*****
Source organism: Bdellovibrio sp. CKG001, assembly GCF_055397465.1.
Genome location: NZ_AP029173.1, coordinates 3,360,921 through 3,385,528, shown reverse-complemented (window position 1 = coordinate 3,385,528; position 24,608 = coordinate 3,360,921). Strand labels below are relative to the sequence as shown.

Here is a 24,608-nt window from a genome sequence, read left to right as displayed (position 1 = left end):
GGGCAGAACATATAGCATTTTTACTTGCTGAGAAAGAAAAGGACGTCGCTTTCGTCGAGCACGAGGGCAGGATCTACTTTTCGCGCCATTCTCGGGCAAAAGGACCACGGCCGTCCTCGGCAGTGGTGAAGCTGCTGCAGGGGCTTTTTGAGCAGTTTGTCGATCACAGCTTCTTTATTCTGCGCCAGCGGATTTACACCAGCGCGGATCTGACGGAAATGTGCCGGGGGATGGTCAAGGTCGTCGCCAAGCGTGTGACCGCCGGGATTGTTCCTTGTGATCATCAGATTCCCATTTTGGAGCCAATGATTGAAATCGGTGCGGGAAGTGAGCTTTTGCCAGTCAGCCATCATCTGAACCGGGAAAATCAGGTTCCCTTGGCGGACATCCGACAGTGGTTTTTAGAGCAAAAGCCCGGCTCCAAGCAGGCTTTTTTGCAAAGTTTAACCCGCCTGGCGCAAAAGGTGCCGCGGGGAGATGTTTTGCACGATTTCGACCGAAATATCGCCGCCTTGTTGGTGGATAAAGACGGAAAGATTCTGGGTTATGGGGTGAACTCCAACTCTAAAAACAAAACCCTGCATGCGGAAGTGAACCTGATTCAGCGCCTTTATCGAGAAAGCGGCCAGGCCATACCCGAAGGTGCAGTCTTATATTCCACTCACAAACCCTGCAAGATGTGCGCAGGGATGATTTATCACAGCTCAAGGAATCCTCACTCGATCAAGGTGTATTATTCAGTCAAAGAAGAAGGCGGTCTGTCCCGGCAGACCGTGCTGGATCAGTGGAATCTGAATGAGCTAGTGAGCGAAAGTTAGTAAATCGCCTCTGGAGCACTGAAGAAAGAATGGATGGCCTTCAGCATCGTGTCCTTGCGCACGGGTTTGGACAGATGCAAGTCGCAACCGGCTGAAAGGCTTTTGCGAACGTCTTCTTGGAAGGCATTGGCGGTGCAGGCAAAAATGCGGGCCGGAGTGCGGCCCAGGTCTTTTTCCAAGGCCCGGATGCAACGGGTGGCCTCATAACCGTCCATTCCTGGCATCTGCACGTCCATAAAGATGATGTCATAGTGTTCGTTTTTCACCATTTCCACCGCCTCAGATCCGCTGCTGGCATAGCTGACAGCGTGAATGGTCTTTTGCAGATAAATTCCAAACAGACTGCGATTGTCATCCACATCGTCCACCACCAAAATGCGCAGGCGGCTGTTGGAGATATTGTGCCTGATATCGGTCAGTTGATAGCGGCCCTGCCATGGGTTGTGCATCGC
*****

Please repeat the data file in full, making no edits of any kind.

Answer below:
Source organism: Bdellovibrio sp. CKG001, assembly GCF_055397465.1.
Genome location: NZ_AP029173.1, coordinates 3,360,921 through 3,385,528, shown reverse-complemented (window position 1 = coordinate 3,385,528; position 24,608 = coordinate 3,360,921). Strand labels below are relative to the sequence as shown.

Here is a 24,608-nt window from a genome sequence, read left to right as displayed (position 1 = left end):
GGGCAGAACATATAGCATTTTTACTTGCTGAGAAAGAAAAGGACGTCGCTTTCGTCGAGCACGAGGGCAGGATCTACTTTTCGCGCCATTCTCGGGCAAAAGGACCACGGCCGTCCTCGGCAGTGGTGAAGCTGCTGCAGGGGCTTTTTGAGCAGTTTGTCGATCACAGCTTCTTTATTCTGCGCCAGCGGATTTACACCAGCGCGGATCTGACGGAAATGTGCCGGGGGATGGTCAAGGTCGTCGCCAAGCGTGTGACCGCCGGGATTGTTCCTTGTGATCATCAGATTCCCATTTTGGAGCCAATGATTGAAATCGGTGCGGGAAGTGAGCTTTTGCCAGTCAGCCATCATCTGAACCGGGAAAATCAGGTTCCCTTGGCGGACATCCGACAGTGGTTTTTAGAGCAAAAGCCCGGCTCCAAGCAGGCTTTTTTGCAAAGTTTAACCCGCCTGGCGCAAAAGGTGCCGCGGGGAGATGTTTTGCACGATTTCGACCGAAATATCGCCGCCTTGTTGGTGGATAAAGACGGAAAGATTCTGGGTTATGGGGTGAACTCCAACTCTAAAAACAAAACCCTGCATGCGGAAGTGAACCTGATTCAGCGCCTTTATCGAGAAAGCGGCCAGGCCATACCCGAAGGTGCAGTCTTATATTCCACTCACAAACCCTGCAAGATGTGCGCAGGGATGATTTATCACAGCTCAAGGAATCCTCACTCGATCAAGGTGTATTATTCAGTCAAAGAAGAAGGCGGTCTGTCCCGGCAGACCGTGCTGGATCAGTGGAATCTGAATGAGCTAGTGAGCGAAAGTTAGTAAATCGCCTCTGGAGCACTGAAGAAAGAATGGATGGCCTTCAGCATCGTGTCCTTGCGCACGGGTTTGGACAGATGCAAGTCGCAACCGGCTGAAAGGCTTTTGCGAACGTCTTCTTGGAAGGCATTGGCGGTGCAGGCAAAAATGCGGGCCGGAGTGCGGCCCAGGTCTTTTTCCAAGGCCCGGATGCAACGGGTGGCCTCATAACCGTCCATTCCTGGCATCTGCACGTCCATAAAGATGATGTCATAGTGTTCGTTTTTCACCATTTCCACCGCCTCAGATCCGCTGCTGGCATAGCTGACAGCGTGAATGGTCTTTTGCAGATAAATTCCAAACAGACTGCGATTGTCATCCACATCGTCCACCACCAAAATGCGCAGGCGGCTGTTGGAGATATTGTGCCTGATATCGGTCAGTTGATAGCGGCCCTGCCATGGGTTGTGCATCGC